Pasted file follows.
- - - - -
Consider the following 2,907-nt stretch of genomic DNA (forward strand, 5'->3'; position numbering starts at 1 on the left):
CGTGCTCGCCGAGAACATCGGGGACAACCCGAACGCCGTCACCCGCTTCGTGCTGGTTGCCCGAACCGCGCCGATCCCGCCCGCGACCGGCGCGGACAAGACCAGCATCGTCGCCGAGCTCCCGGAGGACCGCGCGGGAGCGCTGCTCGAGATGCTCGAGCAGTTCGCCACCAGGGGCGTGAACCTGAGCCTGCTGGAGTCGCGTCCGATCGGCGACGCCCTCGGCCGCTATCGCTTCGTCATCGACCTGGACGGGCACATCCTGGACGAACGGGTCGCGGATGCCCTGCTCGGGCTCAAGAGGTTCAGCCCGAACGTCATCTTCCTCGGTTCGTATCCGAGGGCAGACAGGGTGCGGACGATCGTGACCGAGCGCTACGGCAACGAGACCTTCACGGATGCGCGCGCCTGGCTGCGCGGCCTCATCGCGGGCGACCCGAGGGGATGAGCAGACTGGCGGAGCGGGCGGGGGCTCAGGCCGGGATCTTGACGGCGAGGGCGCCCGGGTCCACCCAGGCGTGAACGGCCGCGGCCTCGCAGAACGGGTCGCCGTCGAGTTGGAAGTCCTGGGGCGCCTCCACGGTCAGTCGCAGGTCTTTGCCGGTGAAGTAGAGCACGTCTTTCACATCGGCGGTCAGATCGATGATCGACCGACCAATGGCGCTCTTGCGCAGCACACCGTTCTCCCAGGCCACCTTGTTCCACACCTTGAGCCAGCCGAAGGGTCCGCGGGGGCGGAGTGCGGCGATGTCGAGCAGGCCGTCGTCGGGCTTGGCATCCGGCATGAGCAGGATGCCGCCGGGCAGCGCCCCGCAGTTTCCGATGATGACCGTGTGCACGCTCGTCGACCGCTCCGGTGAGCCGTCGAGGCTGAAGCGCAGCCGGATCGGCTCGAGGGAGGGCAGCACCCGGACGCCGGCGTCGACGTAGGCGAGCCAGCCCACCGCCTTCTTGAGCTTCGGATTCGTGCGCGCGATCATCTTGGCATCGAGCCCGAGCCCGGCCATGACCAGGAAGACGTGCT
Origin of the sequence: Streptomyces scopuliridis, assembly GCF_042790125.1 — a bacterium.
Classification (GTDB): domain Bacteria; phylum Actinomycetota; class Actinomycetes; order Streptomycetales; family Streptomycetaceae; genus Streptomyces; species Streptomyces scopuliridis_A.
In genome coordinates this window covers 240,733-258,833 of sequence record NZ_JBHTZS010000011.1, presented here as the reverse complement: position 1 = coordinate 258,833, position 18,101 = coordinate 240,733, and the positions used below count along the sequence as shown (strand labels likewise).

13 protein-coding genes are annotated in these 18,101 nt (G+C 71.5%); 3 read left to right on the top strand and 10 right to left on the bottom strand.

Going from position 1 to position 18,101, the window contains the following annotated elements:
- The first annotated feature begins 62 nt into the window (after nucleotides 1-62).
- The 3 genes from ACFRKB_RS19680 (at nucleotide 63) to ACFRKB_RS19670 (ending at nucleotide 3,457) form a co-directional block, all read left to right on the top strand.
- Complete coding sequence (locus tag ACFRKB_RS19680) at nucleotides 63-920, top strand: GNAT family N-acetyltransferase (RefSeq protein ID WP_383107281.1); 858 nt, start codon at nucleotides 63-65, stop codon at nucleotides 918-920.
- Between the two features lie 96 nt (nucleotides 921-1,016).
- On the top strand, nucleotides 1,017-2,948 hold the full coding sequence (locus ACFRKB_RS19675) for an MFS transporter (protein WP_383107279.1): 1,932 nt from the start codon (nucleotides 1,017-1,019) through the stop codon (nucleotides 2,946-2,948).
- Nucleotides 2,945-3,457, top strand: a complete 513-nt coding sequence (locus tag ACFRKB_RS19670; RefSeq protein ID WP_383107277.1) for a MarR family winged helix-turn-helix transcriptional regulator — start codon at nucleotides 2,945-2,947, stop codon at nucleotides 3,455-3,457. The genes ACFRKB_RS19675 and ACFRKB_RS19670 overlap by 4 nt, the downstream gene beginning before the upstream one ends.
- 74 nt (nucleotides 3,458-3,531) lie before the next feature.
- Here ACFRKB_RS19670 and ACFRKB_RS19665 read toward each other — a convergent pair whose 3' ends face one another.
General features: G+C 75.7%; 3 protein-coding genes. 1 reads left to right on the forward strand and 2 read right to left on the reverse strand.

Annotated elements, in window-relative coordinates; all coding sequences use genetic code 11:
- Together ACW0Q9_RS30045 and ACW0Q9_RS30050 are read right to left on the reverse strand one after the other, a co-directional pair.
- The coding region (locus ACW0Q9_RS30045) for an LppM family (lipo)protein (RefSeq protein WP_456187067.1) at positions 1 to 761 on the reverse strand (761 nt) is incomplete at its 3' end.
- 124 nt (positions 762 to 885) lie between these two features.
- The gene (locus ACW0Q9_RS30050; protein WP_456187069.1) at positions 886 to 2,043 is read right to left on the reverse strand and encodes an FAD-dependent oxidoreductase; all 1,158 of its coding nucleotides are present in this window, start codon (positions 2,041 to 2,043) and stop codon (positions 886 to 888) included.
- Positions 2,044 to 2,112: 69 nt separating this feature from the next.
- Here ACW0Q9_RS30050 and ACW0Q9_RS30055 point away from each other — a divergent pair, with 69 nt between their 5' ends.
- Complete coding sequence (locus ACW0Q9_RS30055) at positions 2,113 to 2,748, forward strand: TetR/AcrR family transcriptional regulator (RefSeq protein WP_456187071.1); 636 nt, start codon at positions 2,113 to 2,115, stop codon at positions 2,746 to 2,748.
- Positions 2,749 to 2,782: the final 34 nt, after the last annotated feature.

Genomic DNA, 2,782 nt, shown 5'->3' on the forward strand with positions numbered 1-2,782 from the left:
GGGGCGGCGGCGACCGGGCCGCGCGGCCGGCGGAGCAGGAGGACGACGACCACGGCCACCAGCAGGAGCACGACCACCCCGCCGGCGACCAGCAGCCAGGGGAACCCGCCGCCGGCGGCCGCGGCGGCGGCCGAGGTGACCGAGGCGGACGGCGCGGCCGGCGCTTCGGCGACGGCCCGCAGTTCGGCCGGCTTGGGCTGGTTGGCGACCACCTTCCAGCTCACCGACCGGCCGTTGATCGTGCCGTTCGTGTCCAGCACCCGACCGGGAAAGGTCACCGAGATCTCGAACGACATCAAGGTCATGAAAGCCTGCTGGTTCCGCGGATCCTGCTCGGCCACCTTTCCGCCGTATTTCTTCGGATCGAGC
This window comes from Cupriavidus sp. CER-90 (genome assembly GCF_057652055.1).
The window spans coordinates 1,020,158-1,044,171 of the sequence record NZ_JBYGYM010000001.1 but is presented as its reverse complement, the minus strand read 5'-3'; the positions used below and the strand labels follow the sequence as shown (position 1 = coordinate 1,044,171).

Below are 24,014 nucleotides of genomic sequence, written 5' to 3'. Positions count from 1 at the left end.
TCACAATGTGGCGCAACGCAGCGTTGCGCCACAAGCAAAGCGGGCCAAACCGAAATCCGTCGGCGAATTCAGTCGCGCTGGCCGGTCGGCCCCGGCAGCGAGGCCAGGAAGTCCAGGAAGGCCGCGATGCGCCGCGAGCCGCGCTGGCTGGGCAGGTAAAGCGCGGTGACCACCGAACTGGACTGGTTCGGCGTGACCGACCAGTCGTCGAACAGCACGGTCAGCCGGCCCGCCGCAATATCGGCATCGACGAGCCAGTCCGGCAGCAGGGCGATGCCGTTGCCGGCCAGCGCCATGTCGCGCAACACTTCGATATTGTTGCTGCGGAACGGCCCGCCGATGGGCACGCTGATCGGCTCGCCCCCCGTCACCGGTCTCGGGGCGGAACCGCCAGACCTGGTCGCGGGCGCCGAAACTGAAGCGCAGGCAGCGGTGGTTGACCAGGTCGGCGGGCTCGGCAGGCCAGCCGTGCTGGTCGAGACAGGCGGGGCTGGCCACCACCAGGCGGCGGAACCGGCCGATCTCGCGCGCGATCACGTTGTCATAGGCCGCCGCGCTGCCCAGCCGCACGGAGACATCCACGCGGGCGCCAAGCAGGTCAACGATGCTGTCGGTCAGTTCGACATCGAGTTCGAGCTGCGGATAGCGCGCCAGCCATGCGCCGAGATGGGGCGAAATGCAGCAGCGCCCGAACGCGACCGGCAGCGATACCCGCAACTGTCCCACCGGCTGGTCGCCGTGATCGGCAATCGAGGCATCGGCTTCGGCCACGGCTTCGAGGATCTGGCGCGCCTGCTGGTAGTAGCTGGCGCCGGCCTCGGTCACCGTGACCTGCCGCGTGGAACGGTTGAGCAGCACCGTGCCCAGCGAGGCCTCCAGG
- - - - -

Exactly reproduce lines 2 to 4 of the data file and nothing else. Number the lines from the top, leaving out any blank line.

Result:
CGTGCTCGCCGAGAACATCGGGGACAACCCGAACGCCGTCACCCGCTTCGTGCTGGTTGCCCGAACCGCGCCGATCCCGCCCGCGACCGGCGCGGACAAGACCAGCATCGTCGCCGAGCTCCCGGAGGACCGCGCGGGAGCGCTGCTCGAGATGCTCGAGCAGTTCGCCACCAGGGGCGTGAACCTGAGCCTGCTGGAGTCGCGTCCGATCGGCGACGCCCTCGGCCGCTATCGCTTCGTCATCGACCTGGACGGGCACATCCTGGACGAACGGGTCGCGGATGCCCTGCTCGGGCTCAAGAGGTTCAGCCCGAACGTCATCTTCCTCGGTTCGTATCCGAGGGCAGACAGGGTGCGGACGATCGTGACCGAGCGCTACGGCAACGAGACCTTCACGGATGCGCGCGCCTGGCTGCGCGGCCTCATCGCGGGCGACCCGAGGGGATGAGCAGACTGGCGGAGCGGGCGGGGGCTCAGGCCGGGATCTTGACGGCGAGGGCGCCCGGGTCCACCCAGGCGTGAACGGCCGCGGCCTCGCAGAACGGGTCGCCGTCGAGTTGGAAGTCCTGGGGCGCCTCCACGGTCAGTCGCAGGTCTTTGCCGGTGAAGTAGAGCACGTCTTTCACATCGGCGGTCAGATCGATGATCGACCGACCAATGGCGCTCTTGCGCAGCACACCGTTCTCCCAGGCCACCTTGTTCCACACCTTGAGCCAGCCGAAGGGTCCGCGGGGGCGGAGTGCGGCGATGTCGAGCAGGCCGTCGTCGGGCTTGGCATCCGGCATGAGCAGGATGCCGCCGGGCAGCGCCCCGCAGTTTCCGATGATGACCGTGTGCACGCTCGTCGACCGCTCCGGTGAGCCGTCGAGGCTGAAGCGCAGCCGGATCGGCTCGAGGGAGGGCAGCACCCGGACGCCGGCGTCGACGTAGGCGAGCCAGCCCACCGCCTTCTTGAGCTTCGGATTCGTGCGCGCGATCATCTTGGCATCGAGCCCGAGCCCGGCCATGACCAGGAAGACGTGCT
Origin of the sequence: Streptomyces scopuliridis, assembly GCF_042790125.1 — a bacterium.
Classification (GTDB): domain Bacteria; phylum Actinomycetota; class Actinomycetes; order Streptomycetales; family Streptomycetaceae; genus Streptomyces; species Streptomyces scopuliridis_A.